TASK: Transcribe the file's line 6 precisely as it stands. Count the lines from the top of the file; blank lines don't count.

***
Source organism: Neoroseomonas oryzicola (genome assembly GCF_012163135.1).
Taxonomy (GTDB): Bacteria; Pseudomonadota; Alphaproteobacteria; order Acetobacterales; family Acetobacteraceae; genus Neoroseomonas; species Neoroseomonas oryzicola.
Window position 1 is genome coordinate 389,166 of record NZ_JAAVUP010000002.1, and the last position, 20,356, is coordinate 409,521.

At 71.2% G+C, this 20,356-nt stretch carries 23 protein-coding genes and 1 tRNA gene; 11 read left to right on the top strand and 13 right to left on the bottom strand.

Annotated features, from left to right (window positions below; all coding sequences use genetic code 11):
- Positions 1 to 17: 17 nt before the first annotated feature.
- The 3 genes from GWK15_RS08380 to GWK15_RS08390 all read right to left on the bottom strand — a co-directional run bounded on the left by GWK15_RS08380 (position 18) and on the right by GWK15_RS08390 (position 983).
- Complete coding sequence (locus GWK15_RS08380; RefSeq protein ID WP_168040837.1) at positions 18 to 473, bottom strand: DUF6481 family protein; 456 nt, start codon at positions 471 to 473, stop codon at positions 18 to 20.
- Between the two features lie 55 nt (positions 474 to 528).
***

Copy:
- Positions 1 to 17: 17 nt before the first annotated feature.